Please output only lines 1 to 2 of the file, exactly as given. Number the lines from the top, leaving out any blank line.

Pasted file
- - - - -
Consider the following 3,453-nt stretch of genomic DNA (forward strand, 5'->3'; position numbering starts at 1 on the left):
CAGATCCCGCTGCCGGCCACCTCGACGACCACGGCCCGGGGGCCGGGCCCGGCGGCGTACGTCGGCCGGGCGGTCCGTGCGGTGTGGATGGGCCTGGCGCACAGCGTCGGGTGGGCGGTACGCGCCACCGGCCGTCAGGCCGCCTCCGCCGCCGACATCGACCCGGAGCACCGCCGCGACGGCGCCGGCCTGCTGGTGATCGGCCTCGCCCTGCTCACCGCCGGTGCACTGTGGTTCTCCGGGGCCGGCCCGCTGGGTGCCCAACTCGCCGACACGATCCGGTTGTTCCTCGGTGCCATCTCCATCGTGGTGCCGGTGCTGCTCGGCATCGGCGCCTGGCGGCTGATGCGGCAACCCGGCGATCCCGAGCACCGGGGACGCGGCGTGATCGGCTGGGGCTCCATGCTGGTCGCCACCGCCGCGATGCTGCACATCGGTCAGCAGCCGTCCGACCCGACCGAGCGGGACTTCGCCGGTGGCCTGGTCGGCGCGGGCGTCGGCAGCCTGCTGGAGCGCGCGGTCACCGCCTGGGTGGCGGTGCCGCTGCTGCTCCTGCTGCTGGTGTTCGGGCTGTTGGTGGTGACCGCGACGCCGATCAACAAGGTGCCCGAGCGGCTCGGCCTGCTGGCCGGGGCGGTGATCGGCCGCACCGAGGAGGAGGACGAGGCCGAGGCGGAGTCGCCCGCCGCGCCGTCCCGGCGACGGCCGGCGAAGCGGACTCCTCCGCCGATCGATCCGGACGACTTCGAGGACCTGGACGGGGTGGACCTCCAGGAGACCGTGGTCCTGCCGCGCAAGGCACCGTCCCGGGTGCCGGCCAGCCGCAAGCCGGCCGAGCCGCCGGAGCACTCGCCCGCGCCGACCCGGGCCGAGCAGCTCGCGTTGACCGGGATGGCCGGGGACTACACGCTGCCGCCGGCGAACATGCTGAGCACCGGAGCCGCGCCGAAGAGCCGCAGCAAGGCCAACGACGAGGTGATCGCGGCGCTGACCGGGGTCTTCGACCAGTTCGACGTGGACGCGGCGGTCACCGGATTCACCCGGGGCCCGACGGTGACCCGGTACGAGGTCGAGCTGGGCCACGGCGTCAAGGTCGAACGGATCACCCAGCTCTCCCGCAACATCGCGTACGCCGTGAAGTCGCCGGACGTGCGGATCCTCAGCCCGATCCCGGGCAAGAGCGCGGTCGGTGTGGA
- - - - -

Consider the following 3,453-nt stretch of genomic DNA (forward strand, 5'->3'; position numbering starts at 1 on the left):
CAGATCCCGCTGCCGGCCACCTCGACGACCACGGCCCGGGGGCCGGGCCCGGCGGCGTACGTCGGCCGGGCGGTCCGTGCGGTGTGGATGGGCCTGGCGCACAGCGTCGGGTGGGCGGTACGCGCCACCGGCCGTCAGGCCGCCTCCGCCGCCGACATCGACCCGGAGCACCGCCGCGACGGCGCCGGCCTGCTGGTGATCGGCCTCGCCCTGCTCACCGCCGGTGCACTGTGGTTCTCCGGGGCCGGCCCGCTGGGTGCCCAACTCGCCGACACGATCCGGTTGTTCCTCGGTGCCATCTCCATCGTGGTGCCGGTGCTGCTCGGCATCGGCGCCTGGCGGCTGATGCGGCAACCCGGCGATCCCGAGCACCGGGGACGCGGCGTGATCGGCTGGGGCTCCATGCTGGTCGCCACCGCCGCGATGCTGCACATCGGTCAGCAGCCGTCCGACCCGACCGAGCGGGACTTCGCCGGTGGCCTGGTCGGCGCGGGCGTCGGCAGCCTGCTGGAGCGCGCGGTCACCGCCTGGGTGGCGGTGCCGCTGCTGCTCCTGCTGCTGGTGTTCGGGCTGTTGGTGGTGACCGCGACGCCGATCAACAAGGTGCCCGAGCGGCTCGGCCTGCTGGCCGGGGCGGTGATCGGCCGCACCGAGGAGGAGGACGAGGCCGAGGCGGAGTCGCCCGCCGCGCCGTCCCGGCGACGGCCGGCGAAGCGGACTCCTCCGCCGATCGATCCGGACGACTTCGAGGACCTGGACGGGGTGGACCTCCAGGAGACCGTGGTCCTGCCGCGCAAGGCACCGTCCCGGGTGCCGGCCAGCCGCAAGCCGGCCGAGCCGCCGGAGCACTCGCCCGCGCCGACCCGGGCCGAGCAGCTCGCGTTGACCGGGATGGCCGGGGACTACACGCTGCCGCCGGCGAACATGCTGAGCACCGGAGCCGCGCCGAAGAGCCGCAGCAAGGCCAACGACGAGGTGATCGCGGCGCTGACCGGGGTCTTCGACCAGTTCGACGTGGACGCGGCGGTCACCGGATTCACCCGGGGCCCGACGGTGACCCGGTACGAGGTCGAGCTGGGCCACGGCGTCAAGGTCGAACGGATCACCCAGCTCTCCCGCAACATCGCGTACGCCGTGAAGTCGCCGGACGTGCGGATCCTCAGCCCGATCCCGGGCAAGAGCGCGGTCGGTGTGGA